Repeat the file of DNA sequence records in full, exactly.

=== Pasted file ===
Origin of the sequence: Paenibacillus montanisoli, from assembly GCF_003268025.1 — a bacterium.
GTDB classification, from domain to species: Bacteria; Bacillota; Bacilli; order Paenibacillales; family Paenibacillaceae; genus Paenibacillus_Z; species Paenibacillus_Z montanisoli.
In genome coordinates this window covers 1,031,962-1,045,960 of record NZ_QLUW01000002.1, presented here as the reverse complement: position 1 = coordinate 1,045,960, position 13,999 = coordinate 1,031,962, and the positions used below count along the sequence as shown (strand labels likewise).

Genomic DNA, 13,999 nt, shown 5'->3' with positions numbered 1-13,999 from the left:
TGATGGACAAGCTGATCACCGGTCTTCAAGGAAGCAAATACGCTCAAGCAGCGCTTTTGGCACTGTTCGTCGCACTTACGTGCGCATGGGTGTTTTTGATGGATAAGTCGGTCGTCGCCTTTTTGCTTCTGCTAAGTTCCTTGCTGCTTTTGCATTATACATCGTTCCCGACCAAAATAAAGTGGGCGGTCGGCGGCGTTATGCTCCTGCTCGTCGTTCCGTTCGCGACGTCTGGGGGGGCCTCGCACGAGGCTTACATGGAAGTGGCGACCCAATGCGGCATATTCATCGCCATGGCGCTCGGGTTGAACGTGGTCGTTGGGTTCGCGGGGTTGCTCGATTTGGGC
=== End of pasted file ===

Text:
Origin of the sequence: Paenibacillus montanisoli, from assembly GCF_003268025.1 — a bacterium.
GTDB classification, from domain to species: Bacteria; Bacillota; Bacilli; order Paenibacillales; family Paenibacillaceae; genus Paenibacillus_Z; species Paenibacillus_Z montanisoli.
In genome coordinates this window covers 1,031,962-1,045,960 of record NZ_QLUW01000002.1, presented here as the reverse complement: position 1 = coordinate 1,045,960, position 13,999 = coordinate 1,031,962, and the positions used below count along the sequence as shown (strand labels likewise).

Genomic DNA, 13,999 nt, shown 5'->3' with positions numbered 1-13,999 from the left:
TGATGGACAAGCTGATCACCGGTCTTCAAGGAAGCAAATACGCTCAAGCAGCGCTTTTGGCACTGTTCGTCGCACTTACGTGCGCATGGGTGTTTTTGATGGATAAGTCGGTCGTCGCCTTTTTGCTTCTGCTAAGTTCCTTGCTGCTTTTGCATTATACATCGTTCCCGACCAAAATAAAGTGGGCGGTCGGCGGCGTTATGCTCCTGCTCGTCGTTCCGTTCGCGACGTCTGGGGGGGCCTCGCACGAGGCTTACATGGAAGTGGCGACCCAATGCGGCATATTCATCGCCATGGCGCTCGGGTTGAACGTGGTCGTTGGGTTCGCGGGGTTGCTCGATTTGGGC